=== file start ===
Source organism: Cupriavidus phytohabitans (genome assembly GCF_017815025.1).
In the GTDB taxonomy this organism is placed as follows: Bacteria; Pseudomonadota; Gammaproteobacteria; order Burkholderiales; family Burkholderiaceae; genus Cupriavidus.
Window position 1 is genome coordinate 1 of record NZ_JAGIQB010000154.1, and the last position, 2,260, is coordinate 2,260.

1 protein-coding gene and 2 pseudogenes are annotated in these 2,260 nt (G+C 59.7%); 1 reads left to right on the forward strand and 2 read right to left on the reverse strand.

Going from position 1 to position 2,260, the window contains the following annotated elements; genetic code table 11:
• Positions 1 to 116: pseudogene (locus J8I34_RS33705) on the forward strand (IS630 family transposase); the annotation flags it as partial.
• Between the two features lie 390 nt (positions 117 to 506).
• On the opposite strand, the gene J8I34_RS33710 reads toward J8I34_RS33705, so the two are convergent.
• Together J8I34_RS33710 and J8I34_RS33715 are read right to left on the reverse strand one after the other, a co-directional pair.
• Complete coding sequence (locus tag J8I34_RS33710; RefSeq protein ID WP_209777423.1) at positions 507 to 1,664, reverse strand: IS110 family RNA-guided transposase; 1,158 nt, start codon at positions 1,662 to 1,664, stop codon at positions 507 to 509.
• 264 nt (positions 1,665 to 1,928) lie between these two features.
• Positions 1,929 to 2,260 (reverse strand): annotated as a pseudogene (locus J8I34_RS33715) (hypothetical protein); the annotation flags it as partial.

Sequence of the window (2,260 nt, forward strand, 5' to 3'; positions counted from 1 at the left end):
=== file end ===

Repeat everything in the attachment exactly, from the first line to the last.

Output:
Source organism: Cupriavidus phytohabitans (genome assembly GCF_017815025.1).
In the GTDB taxonomy this organism is placed as follows: Bacteria; Pseudomonadota; Gammaproteobacteria; order Burkholderiales; family Burkholderiaceae; genus Cupriavidus.
Window position 1 is genome coordinate 1 of record NZ_JAGIQB010000154.1, and the last position, 2,260, is coordinate 2,260.

1 protein-coding gene and 2 pseudogenes are annotated in these 2,260 nt (G+C 59.7%); 1 reads left to right on the forward strand and 2 read right to left on the reverse strand.

Going from position 1 to position 2,260, the window contains the following annotated elements; genetic code table 11:
• Positions 1 to 116: pseudogene (locus J8I34_RS33705) on the forward strand (IS630 family transposase); the annotation flags it as partial.
• Between the two features lie 390 nt (positions 117 to 506).
• On the opposite strand, the gene J8I34_RS33710 reads toward J8I34_RS33705, so the two are convergent.
• Together J8I34_RS33710 and J8I34_RS33715 are read right to left on the reverse strand one after the other, a co-directional pair.
• Complete coding sequence (locus tag J8I34_RS33710; RefSeq protein ID WP_209777423.1) at positions 507 to 1,664, reverse strand: IS110 family RNA-guided transposase; 1,158 nt, start codon at positions 1,662 to 1,664, stop codon at positions 507 to 509.
• 264 nt (positions 1,665 to 1,928) lie between these two features.
• Positions 1,929 to 2,260 (reverse strand): annotated as a pseudogene (locus J8I34_RS33715) (hypothetical protein); the annotation flags it as partial.

Sequence of the window (2,260 nt, forward strand, 5' to 3'; positions counted from 1 at the left end):